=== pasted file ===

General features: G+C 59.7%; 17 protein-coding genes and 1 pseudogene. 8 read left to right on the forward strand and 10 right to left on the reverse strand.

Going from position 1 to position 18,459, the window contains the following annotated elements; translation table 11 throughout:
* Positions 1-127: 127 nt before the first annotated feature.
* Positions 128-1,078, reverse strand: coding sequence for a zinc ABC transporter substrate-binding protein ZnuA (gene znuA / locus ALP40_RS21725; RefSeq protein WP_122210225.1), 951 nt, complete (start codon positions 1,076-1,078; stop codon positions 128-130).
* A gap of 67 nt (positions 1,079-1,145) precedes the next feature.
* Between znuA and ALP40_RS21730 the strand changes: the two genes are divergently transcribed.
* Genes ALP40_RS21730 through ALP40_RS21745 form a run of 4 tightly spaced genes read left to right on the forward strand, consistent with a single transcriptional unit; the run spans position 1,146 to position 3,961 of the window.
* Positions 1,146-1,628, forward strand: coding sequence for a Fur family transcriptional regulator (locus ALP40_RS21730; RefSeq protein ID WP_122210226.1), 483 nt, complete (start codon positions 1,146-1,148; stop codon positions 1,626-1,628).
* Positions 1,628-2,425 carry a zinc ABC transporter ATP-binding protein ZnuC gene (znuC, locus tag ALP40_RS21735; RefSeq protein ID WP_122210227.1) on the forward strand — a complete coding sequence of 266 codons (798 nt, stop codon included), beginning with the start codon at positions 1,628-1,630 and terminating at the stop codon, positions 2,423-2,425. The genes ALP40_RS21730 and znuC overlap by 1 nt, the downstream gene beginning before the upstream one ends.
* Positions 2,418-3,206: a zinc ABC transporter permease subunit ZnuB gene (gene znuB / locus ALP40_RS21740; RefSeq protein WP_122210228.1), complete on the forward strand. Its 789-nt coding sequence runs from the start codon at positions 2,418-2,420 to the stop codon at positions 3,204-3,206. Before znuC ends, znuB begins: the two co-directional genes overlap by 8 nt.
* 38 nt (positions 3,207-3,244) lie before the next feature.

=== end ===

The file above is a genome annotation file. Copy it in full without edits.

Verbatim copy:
General features: G+C 59.7%; 17 protein-coding genes and 1 pseudogene. 8 read left to right on the forward strand and 10 right to left on the reverse strand.

Going from position 1 to position 18,459, the window contains the following annotated elements; translation table 11 throughout:
* Positions 1-127: 127 nt before the first annotated feature.
* Positions 128-1,078, reverse strand: coding sequence for a zinc ABC transporter substrate-binding protein ZnuA (gene znuA / locus ALP40_RS21725; RefSeq protein WP_122210225.1), 951 nt, complete (start codon positions 1,076-1,078; stop codon positions 128-130).
* A gap of 67 nt (positions 1,079-1,145) precedes the next feature.
* Between znuA and ALP40_RS21730 the strand changes: the two genes are divergently transcribed.
* Genes ALP40_RS21730 through ALP40_RS21745 form a run of 4 tightly spaced genes read left to right on the forward strand, consistent with a single transcriptional unit; the run spans position 1,146 to position 3,961 of the window.
* Positions 1,146-1,628, forward strand: coding sequence for a Fur family transcriptional regulator (locus ALP40_RS21730; RefSeq protein ID WP_122210226.1), 483 nt, complete (start codon positions 1,146-1,148; stop codon positions 1,626-1,628).
* Positions 1,628-2,425 carry a zinc ABC transporter ATP-binding protein ZnuC gene (znuC, locus tag ALP40_RS21735; RefSeq protein ID WP_122210227.1) on the forward strand — a complete coding sequence of 266 codons (798 nt, stop codon included), beginning with the start codon at positions 1,628-1,630 and terminating at the stop codon, positions 2,423-2,425. The genes ALP40_RS21730 and znuC overlap by 1 nt, the downstream gene beginning before the upstream one ends.
* Positions 2,418-3,206: a zinc ABC transporter permease subunit ZnuB gene (gene znuB / locus ALP40_RS21740; RefSeq protein WP_122210228.1), complete on the forward strand. Its 789-nt coding sequence runs from the start codon at positions 2,418-2,420 to the stop codon at positions 3,204-3,206. Before znuC ends, znuB begins: the two co-directional genes overlap by 8 nt.
* 38 nt (positions 3,207-3,244) lie before the next feature.